THE TRAIL DISAPPEARED INTO THE OLD BURN SCAR. Young aspen and oak, regrown since the 1996 Lama fire, shimmered in yellows, reds, and oranges. We pushed into the growth and scrambled up the ridge, weaving our way through the young forest toward the craggy, windswept knob known as Flag Mountain, which juts 11,946 feet into the blue New Mexico sky.
I was a bit distracted. A downy woodpecker caught my attention. Then a pygmy nuthatch, scooting its way down the bark of an ashen ponderosa pine. I scanned the sky for more birds before realizing I was alone. My companions on this trek, up one of the more prominent peaks of the Columbine-Hondo Wilderness, just north of Taos, had moved on. I hustled along the trail to catch up, stalled here and there by another woodpecker, a young elk, a turkey, then a red-tailed hawk circling above, then a… hey, if I didn’t get a move on, I would never catch up!
The 10.7-mile Lobo Peak Trail led back down into a small valley cut by a singing stream thick with flowers. My crew waited there. Scarlet paintbrush, monkshood, penstemons, and delicate white violets crowded moss-covered boulders and foot-high waterfalls out of a fairy tale. The fire had somehow avoided this little pocket while razing the hillsides above.
We tend to think of forest fires as pure destruction, but fire is an integral part of the American Southwest ecosystem, clearing the forest of debris, fertilizing the soil, germinating seeds, and stimulating growth. After several decades, the burned-over areas burst with life—particularly birdlife.
The largest roadless area in the Southern Rockies, the Columbine-Hondo hosts a bounty of wildlife, from the endangered pine marten to the more common mountain lion, bear, elk, deer, bighorn sheep, and bobcat, and even, some say, the occasional young male wolf, down from Colorado scouting for mates.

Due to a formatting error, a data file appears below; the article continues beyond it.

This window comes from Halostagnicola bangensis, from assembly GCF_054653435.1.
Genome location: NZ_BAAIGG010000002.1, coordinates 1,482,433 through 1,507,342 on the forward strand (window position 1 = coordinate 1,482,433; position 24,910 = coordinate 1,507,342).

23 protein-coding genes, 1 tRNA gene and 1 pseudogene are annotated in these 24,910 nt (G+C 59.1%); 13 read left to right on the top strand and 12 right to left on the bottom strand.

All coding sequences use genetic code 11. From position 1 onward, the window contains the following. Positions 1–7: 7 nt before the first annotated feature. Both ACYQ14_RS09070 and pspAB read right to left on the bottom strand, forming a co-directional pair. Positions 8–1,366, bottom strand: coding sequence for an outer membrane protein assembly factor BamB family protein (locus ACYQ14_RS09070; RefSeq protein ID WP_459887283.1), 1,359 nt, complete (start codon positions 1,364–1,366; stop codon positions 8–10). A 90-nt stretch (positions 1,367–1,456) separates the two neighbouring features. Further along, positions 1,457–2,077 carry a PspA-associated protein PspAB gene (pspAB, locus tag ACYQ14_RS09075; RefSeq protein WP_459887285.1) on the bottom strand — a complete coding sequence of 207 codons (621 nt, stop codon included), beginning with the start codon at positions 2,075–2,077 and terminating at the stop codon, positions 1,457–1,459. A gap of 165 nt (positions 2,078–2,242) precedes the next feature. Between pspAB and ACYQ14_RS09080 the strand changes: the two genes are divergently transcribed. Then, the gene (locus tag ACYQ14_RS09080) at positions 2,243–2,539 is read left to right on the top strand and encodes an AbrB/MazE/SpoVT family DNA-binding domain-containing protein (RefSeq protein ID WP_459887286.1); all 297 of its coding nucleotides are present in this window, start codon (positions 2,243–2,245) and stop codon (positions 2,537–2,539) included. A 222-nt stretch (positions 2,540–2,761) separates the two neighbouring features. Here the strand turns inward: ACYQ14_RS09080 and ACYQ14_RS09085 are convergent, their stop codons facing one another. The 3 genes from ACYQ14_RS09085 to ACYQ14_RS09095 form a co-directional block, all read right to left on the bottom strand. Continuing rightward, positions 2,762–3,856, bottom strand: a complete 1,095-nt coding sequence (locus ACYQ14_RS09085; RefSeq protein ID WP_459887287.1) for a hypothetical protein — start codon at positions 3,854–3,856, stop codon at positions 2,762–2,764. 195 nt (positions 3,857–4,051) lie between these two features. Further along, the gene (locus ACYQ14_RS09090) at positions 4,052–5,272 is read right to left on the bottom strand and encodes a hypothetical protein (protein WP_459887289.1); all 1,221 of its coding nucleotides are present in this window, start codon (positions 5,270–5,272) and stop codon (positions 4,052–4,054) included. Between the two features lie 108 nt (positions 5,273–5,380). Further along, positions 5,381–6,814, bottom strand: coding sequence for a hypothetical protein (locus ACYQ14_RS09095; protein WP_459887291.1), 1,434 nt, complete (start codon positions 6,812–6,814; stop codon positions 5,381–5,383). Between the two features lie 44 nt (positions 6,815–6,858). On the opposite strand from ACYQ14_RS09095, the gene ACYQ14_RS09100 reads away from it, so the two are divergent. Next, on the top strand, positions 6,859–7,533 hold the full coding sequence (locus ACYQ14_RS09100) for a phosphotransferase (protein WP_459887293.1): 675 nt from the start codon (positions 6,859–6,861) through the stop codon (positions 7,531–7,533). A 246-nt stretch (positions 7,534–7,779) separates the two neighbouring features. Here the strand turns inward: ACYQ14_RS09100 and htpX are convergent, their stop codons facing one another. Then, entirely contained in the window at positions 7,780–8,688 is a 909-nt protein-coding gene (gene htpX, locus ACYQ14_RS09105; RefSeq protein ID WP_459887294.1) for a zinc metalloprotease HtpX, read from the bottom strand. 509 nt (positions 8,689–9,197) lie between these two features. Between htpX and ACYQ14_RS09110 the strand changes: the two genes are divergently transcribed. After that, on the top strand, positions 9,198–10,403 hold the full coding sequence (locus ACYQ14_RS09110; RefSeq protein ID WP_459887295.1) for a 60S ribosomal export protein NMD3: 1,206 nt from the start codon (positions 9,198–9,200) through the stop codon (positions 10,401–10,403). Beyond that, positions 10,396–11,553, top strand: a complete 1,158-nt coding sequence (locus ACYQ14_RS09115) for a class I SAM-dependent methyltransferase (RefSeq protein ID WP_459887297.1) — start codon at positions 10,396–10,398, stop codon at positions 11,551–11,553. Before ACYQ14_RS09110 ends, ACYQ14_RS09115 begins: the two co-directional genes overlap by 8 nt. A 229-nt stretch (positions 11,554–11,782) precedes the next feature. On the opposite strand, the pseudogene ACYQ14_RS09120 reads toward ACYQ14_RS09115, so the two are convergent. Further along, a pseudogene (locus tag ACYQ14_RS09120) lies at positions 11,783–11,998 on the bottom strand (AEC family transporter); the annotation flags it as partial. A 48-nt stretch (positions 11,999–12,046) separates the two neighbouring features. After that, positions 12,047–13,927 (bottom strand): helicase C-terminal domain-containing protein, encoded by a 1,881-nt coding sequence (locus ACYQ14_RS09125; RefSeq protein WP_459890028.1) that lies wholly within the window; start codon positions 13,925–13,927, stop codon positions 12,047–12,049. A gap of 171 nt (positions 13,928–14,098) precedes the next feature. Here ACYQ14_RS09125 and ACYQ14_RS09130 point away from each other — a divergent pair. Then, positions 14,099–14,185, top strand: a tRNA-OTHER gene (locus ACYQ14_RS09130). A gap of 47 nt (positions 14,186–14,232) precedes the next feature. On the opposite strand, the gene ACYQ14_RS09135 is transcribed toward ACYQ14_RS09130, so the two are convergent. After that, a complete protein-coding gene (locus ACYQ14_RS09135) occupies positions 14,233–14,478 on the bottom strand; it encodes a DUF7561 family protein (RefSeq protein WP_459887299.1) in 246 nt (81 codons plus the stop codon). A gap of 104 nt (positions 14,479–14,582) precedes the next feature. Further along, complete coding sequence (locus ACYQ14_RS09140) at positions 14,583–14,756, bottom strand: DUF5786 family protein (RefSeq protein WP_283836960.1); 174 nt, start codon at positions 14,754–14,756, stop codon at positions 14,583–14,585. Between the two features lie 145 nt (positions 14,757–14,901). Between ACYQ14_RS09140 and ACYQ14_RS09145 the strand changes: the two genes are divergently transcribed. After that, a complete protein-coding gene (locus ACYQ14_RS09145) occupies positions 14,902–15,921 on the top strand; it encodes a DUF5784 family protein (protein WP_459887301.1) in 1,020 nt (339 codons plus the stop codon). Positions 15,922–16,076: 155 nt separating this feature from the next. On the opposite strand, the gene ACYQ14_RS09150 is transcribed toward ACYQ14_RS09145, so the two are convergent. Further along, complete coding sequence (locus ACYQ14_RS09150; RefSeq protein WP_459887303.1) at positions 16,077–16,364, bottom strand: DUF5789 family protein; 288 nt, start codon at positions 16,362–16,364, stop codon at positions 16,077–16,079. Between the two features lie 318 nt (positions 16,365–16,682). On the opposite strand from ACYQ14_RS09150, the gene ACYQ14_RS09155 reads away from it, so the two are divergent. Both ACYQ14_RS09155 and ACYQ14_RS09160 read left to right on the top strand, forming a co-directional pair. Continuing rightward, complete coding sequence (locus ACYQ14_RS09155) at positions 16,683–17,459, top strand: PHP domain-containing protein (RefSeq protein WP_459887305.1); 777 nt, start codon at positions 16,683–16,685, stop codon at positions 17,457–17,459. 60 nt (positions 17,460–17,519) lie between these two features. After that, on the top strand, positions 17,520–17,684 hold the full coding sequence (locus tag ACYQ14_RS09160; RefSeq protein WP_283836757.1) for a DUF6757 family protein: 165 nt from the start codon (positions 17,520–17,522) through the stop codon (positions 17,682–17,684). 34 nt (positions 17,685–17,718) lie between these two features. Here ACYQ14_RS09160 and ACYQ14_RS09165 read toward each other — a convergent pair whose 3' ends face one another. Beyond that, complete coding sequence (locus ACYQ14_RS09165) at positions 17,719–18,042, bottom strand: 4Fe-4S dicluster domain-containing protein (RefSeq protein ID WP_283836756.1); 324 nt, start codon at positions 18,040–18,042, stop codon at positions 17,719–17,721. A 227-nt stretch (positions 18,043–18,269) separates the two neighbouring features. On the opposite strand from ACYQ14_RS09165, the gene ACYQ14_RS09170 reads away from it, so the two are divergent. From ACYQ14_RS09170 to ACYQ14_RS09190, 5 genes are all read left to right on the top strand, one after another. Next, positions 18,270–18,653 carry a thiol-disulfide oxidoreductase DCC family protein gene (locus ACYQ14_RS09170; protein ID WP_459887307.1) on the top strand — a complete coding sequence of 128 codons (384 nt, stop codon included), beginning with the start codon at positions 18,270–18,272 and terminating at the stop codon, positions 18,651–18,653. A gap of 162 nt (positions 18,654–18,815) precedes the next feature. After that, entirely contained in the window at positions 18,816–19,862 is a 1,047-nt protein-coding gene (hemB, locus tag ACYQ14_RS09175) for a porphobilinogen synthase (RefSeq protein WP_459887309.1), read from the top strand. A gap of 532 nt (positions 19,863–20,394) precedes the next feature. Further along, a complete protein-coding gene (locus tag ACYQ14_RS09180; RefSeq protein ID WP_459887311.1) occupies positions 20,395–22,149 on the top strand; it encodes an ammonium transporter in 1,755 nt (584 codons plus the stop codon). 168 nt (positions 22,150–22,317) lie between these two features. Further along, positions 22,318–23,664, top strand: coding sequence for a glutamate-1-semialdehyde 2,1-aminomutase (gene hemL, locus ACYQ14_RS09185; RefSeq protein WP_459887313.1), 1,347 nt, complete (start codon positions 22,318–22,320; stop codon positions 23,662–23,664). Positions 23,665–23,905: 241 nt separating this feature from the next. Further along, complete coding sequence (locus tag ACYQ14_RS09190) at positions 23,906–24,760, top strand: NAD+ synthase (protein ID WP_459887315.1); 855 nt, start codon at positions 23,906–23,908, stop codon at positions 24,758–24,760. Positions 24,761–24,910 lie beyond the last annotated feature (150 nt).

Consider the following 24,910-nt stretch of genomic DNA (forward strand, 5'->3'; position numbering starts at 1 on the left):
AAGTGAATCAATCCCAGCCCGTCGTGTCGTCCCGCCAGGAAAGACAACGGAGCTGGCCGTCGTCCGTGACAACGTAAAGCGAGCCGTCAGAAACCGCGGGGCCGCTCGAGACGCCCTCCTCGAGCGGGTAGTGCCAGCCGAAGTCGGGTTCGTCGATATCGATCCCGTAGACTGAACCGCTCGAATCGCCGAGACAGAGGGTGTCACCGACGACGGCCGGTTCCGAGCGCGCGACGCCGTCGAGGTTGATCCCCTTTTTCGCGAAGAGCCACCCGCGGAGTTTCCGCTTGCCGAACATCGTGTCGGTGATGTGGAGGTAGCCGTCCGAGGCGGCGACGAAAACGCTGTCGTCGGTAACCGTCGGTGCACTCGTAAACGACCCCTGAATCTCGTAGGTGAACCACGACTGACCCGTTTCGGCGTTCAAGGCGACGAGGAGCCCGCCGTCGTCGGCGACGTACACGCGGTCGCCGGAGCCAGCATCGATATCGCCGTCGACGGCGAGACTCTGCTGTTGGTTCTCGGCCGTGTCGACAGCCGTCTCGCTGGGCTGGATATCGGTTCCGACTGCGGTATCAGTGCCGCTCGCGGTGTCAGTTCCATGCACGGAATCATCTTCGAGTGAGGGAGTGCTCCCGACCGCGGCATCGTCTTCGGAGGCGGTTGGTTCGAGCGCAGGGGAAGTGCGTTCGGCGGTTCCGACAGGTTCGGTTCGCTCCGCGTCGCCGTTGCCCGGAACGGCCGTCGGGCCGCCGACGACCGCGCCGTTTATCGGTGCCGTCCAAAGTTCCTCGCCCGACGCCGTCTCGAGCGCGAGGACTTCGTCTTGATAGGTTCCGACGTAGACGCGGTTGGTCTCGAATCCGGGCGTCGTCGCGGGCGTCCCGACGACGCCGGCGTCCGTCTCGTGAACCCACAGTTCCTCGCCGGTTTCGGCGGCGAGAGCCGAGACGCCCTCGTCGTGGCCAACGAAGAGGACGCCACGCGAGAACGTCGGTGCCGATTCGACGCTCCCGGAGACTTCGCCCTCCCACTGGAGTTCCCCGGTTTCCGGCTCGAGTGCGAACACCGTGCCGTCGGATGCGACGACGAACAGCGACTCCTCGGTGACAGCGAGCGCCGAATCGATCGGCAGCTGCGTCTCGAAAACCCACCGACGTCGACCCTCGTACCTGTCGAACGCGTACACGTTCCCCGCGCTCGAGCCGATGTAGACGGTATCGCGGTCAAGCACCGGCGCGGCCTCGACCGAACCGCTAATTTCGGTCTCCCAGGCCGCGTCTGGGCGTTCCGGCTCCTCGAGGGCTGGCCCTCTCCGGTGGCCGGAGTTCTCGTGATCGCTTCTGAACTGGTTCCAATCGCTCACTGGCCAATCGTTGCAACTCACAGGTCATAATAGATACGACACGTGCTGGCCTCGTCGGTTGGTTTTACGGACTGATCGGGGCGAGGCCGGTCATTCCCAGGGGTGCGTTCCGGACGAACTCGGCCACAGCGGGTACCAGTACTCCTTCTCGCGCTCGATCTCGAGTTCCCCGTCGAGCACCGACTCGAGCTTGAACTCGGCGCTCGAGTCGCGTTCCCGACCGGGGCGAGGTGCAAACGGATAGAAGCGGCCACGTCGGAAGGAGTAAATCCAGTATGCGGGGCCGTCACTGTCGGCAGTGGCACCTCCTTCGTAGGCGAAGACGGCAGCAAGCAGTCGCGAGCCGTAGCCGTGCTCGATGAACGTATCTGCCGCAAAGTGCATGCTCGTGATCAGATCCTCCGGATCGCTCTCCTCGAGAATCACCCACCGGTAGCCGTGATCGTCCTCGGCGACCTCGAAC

In the winter, snow several feet deep blankets the wilderness. Summer sees bright greens and deep evergreen forests. Autumn, however, just can’t be beat. The vast stands of aspen dressing the hillsides light up in sheets of lemony yellows, while golden grasses studded with purple aster cover the high-altitude meadows. There are many reasons to attempt Flag’s summit, but the best one might be the view. Even from well below the peak, the vast New Mexico–Colorado borderlands stretched out before me for dozens, if not a hundred, miles in all directions. When I caught up with my crew, we mounted the valley, tracing the stream’s bank until the trail shot uphill, out of the burn scar and into a series of steep switchbacks. The temperature dropped. The pine, spruce, and fir forest shaded out the sky, and I shivered. We stopped for water and snacks in a stand of towering, ancient aspen carved with the names of locals, some dating to the 1920s and ’30s.
Higher up, the forest opened. The ridge to Flag Mountain is exposed, dominated by Precambrian rock outcrops, grasses, and stumpy pines, bent and twisted into troll-like shapes one might find in the Grimms’ fairy tales. Below and to the west lay the sprawling Río Grande del Norte National Monument. North, the Culebra Range of the Southern Rockies. To the south, Taos Mountain and the Pecos Wilderness stretched all the way to Santa Fe. Gold Mountain and the rest of the 45,000-acre Columbine-Hondo Wilderness spread east, reaching to the highest point in New Mexico, Wheeler Peak.
I was drenched in sweat by the time I topped Flag, and the wind cut to the bone. I always carry a dry change of clothes for just such an occasion. Once changed and warm, we found a little rock shelter. I lit my camp stove and boiled a cup of coffee for each of us. Luxurious, I know. But why not? I nestled into a cranny out of the blow and sipped my coffee while crows and ravens played on the wind.
Marmot PreCip Rain Jacket
Hiking expert Cindy Brown always has a rain jacket in her pack. On New Mexico’s high-altitude trails, the dangers of hypothermia can occur even in the summer. She recommends the Marmot PreCip Rain Jacket ($100). “During the monsoon season in July, you’ll need something sturdy and waterproof,” she says. “So many times, the hat and gloves I had in my pack came in handy when a rain or hailstorm moved in unexpectedly.”